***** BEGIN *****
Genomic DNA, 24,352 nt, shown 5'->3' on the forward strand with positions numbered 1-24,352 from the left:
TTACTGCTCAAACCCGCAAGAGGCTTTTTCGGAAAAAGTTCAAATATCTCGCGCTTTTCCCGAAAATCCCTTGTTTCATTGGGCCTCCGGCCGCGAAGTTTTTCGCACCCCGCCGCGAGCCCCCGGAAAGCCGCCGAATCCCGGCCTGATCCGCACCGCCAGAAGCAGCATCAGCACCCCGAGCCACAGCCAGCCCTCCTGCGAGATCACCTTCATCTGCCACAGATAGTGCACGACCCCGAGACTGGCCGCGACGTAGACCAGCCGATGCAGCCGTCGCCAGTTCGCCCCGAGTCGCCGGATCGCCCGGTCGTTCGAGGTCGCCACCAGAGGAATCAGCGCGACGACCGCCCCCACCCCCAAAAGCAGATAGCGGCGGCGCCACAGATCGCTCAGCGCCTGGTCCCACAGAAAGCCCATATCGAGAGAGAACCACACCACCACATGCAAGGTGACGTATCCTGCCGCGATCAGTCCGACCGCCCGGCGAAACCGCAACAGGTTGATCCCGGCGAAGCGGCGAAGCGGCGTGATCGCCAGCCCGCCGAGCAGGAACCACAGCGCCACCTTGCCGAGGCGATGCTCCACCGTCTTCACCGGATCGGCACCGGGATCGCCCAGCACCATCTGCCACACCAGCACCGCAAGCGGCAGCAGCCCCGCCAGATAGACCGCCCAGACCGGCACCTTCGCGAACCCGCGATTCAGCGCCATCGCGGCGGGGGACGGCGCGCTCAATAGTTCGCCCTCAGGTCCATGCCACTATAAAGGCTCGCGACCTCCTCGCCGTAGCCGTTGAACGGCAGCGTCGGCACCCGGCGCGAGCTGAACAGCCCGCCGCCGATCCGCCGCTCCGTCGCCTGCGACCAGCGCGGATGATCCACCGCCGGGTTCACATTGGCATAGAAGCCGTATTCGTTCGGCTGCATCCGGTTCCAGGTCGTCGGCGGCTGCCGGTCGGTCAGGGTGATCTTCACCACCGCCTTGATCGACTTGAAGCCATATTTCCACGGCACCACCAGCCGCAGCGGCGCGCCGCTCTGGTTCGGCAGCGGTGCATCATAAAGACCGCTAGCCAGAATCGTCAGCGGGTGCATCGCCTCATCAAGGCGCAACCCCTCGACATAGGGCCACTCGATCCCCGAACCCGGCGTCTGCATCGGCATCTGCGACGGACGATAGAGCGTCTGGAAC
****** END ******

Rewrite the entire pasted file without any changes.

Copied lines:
Genomic DNA, 24,352 nt, shown 5'->3' on the forward strand with positions numbered 1-24,352 from the left:
TTACTGCTCAAACCCGCAAGAGGCTTTTTCGGAAAAAGTTCAAATATCTCGCGCTTTTCCCGAAAATCCCTTGTTTCATTGGGCCTCCGGCCGCGAAGTTTTTCGCACCCCGCCGCGAGCCCCCGGAAAGCCGCCGAATCCCGGCCTGATCCGCACCGCCAGAAGCAGCATCAGCACCCCGAGCCACAGCCAGCCCTCCTGCGAGATCACCTTCATCTGCCACAGATAGTGCACGACCCCGAGACTGGCCGCGACGTAGACCAGCCGATGCAGCCGTCGCCAGTTCGCCCCGAGTCGCCGGATCGCCCGGTCGTTCGAGGTCGCCACCAGAGGAATCAGCGCGACGACCGCCCCCACCCCCAAAAGCAGATAGCGGCGGCGCCACAGATCGCTCAGCGCCTGGTCCCACAGAAAGCCCATATCGAGAGAGAACCACACCACCACATGCAAGGTGACGTATCCTGCCGCGATCAGTCCGACCGCCCGGCGAAACCGCAACAGGTTGATCCCGGCGAAGCGGCGAAGCGGCGTGATCGCCAGCCCGCCGAGCAGGAACCACAGCGCCACCTTGCCGAGGCGATGCTCCACCGTCTTCACCGGATCGGCACCGGGATCGCCCAGCACCATCTGCCACACCAGCACCGCAAGCGGCAGCAGCCCCGCCAGATAGACCGCCCAGACCGGCACCTTCGCGAACCCGCGATTCAGCGCCATCGCGGCGGGGGACGGCGCGCTCAATAGTTCGCCCTCAGGTCCATGCCACTATAAAGGCTCGCGACCTCCTCGCCGTAGCCGTTGAACGGCAGCGTCGGCACCCGGCGCGAGCTGAACAGCCCGCCGCCGATCCGCCGCTCCGTCGCCTGCGACCAGCGCGGATGATCCACCGCCGGGTTCACATTGGCATAGAAGCCGTATTCGTTCGGCTGCATCCGGTTCCAGGTCGTCGGCGGCTGCCGGTCGGTCAGGGTGATCTTCACCACCGCCTTGATCGACTTGAAGCCATATTTCCACGGCACCACCAGCCGCAGCGGCGCGCCGCTCTGGTTCGGCAGCGGTGCATCATAAAGACCGCTAGCCAGAATCGTCAGCGGGTGCATCGCCTCATCAAGGCGCAACCCCTCGACATAGGGCCACTCGATCCCCGAACCCGGCGTCTGCATCGGCATCTGCGACGGACGATAGAGCGTCTGGAAC